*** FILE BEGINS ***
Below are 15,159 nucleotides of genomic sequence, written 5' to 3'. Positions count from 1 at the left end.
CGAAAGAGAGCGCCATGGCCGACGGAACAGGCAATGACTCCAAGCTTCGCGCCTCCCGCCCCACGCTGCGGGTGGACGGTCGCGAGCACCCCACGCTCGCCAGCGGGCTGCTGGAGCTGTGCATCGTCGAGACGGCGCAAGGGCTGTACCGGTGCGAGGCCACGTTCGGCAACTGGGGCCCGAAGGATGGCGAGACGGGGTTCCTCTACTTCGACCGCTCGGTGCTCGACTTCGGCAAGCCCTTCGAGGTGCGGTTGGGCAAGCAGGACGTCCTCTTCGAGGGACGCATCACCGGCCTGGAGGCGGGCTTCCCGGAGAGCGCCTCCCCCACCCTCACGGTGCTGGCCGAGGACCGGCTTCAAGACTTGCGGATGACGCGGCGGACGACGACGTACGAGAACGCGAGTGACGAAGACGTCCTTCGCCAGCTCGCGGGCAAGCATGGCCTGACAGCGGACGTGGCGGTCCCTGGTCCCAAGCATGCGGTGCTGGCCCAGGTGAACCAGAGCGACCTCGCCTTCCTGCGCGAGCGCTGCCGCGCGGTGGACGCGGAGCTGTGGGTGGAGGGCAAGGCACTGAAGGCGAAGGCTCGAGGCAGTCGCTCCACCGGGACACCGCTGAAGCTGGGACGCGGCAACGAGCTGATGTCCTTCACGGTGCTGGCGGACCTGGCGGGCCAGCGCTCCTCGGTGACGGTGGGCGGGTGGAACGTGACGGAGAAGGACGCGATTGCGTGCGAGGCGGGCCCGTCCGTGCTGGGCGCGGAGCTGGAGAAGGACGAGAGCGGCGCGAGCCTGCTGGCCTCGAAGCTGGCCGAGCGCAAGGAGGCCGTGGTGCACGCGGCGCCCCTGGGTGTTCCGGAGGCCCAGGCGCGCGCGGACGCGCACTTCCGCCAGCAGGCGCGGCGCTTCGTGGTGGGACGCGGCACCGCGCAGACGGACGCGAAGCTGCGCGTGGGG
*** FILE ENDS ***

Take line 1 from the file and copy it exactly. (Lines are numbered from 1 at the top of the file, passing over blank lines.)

Below are 15,159 nucleotides of genomic sequence, written 5' to 3'. Positions count from 1 at the left end.